Pathogenicity and virulence of B. bassiana, Paecilomyces spp. and Metarhizium spp. isolates have been evaluated under laboratory conditions. Metarhizium isolates showed the highest virulence: mortality begins by day 3 after treatment, reaching >90% by day 8 (Fig. 1). Virulence and pathogenicity were assessed by considering medium lethal times (MLT) which varied from 5.0 to 7.0 d for Metarhizium spp. (Table 2). The isolates MaaPL16, MaaPL25 and MaPL40 are among the most virulent, with medium lethal times (MLTs) of 5.5, 5.6 and 5.0 d, respectively. The insects were inoculated with 2 µl (1 × 108) conidia ml−1 and maintained at 27±1°C.
Comparative studies on Mexican strains of M. anisopliae and an Australian isolate of M. anisopliae var. acridum.
A series of comparative studies on two Mexican strains of M. anisopliae (MaPL40 and MaPL32) and an Australian isolate of M. anisopliae var. acridum (FI-985) were conducted in the laboratory. These included morphology and rate of growth, Random Amplified Polymorphic DNA patterns, effect of dose and temperature on virulence of the isolates over a range of temperatures and susceptibility of a grasshopper species to different doses of the isolates (Milner et al. 2001).
Morphology, rate of growth and RAPDs.
The morphology of the strains indicates that FI-985 has larger conidia than the two Mexican isolates, which showed only small differences from each other in conidial size and colony morphology (Table 3). RAPD patterns were similar to the Australian isolate (Driver et al. 2000; Barrientos & Milner 2000a,b; Milner et al. 2001) suggesting they belong to the same variety. The three isolates had similar growth profiles on agar plates, though MaPL40 did not grow at 36°C; however the other two isolates grew slowly at this temperature.
The effect of dose and temperature on virulence and susceptibility of wingless grasshoppers to the three isolates.
Two bioassays were undertaken with field-collected 5th instars and adults of P. vittatum; the grasshoppers were inoculated on the mouth parts with 0.2 µl of the oil-formulated conidia. In a first bioassay, three doses per isolate (100,000; 10,000 and 1000 spores per insect) plus a control were compared at five constant temperatures: 15, 20, 25, 30, 35°C. In a second bioassay, five doses were studied per isolate (48,000; 9,600; 2000; 380; 80 spores per insect) at 30°C ± 1°C and probit analysis used to compute the LD50 values.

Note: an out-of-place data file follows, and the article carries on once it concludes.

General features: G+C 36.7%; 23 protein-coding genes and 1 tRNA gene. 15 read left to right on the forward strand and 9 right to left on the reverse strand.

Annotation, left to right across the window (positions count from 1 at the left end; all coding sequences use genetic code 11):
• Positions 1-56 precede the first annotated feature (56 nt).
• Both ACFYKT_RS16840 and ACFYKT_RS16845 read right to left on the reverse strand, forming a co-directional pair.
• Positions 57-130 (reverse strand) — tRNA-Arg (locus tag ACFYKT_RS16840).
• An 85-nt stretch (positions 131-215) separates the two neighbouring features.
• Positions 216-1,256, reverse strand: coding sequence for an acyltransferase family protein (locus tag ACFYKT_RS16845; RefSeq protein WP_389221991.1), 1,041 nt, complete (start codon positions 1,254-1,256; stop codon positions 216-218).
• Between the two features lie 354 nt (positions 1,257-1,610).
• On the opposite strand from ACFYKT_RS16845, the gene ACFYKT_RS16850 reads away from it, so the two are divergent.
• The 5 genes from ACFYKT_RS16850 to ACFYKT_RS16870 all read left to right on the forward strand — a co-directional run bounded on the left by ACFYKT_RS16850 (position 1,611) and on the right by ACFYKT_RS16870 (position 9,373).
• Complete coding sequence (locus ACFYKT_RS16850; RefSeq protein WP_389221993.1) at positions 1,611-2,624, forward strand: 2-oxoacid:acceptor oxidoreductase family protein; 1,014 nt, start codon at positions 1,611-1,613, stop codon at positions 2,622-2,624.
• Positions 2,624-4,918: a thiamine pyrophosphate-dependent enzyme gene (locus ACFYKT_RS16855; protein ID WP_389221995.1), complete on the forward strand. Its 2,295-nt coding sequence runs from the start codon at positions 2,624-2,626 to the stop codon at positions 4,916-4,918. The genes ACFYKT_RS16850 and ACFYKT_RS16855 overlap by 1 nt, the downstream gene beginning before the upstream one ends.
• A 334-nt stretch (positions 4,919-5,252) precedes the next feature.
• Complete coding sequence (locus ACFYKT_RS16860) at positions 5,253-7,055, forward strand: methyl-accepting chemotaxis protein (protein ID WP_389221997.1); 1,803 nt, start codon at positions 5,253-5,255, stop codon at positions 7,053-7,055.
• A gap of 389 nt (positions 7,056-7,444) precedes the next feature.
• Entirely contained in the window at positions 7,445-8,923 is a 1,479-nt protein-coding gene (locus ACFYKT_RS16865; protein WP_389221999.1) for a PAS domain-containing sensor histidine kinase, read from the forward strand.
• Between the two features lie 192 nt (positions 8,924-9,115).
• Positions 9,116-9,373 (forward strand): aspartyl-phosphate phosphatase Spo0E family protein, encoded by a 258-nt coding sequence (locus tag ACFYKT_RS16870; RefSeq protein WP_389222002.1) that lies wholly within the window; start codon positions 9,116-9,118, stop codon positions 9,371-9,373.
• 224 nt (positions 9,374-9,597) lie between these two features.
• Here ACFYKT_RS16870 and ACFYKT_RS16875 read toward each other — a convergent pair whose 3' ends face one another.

The results of the first bioassay are shown in Table 4. Temperature was a key factor: all 3 isolates were highly virulent at 30°C, with a 100% mortality at high and intermediate doses 5 to 6 d after treatment, while low dosage caused 100% mortality 9 to 10 d after inoculation. At 17 d after treatment, MaPL32 gave >90% mortality at temperatures of 20 to 35°C, but mortality was much reduced at 15°C; MaPL40 gave high mortalities between 20 and 30°C, but mortality was much lower at the extremes of the temperature range, 15 and 35°C. The Australian isolate FI-985 gave >90% mortality at 20 to 35°C and 50% mortality at 15°C, while isolates MaPL40 and MaPL32 at 15°C gave 30 and 20% mortality respectively.
In the second bioassay the LD50 for MaPL32 was 248 spores per insect, while the LD50 for isolates MaPL40 and FI-985 was 410 and 501 spores per insect, respectively (Table 5). These differences between the isolates were not significant (p > 0.05).
Formulation and field trials.
The two Mexican isolates have been formulated in mineral and vegetable oils as well as aqueous suspension. Citroline mineral oil (a derivative of petroleum) provided the highest viability of M. anisopliae conidia following storage for 40 d at 7 and 27°C. This formulation caused a 100% mortality 7 d after inoculation with 2 µl (1 × 106) conidia ml−1 when incubated at 25 to 30°C (Hernández-Velázquez et al. 2000).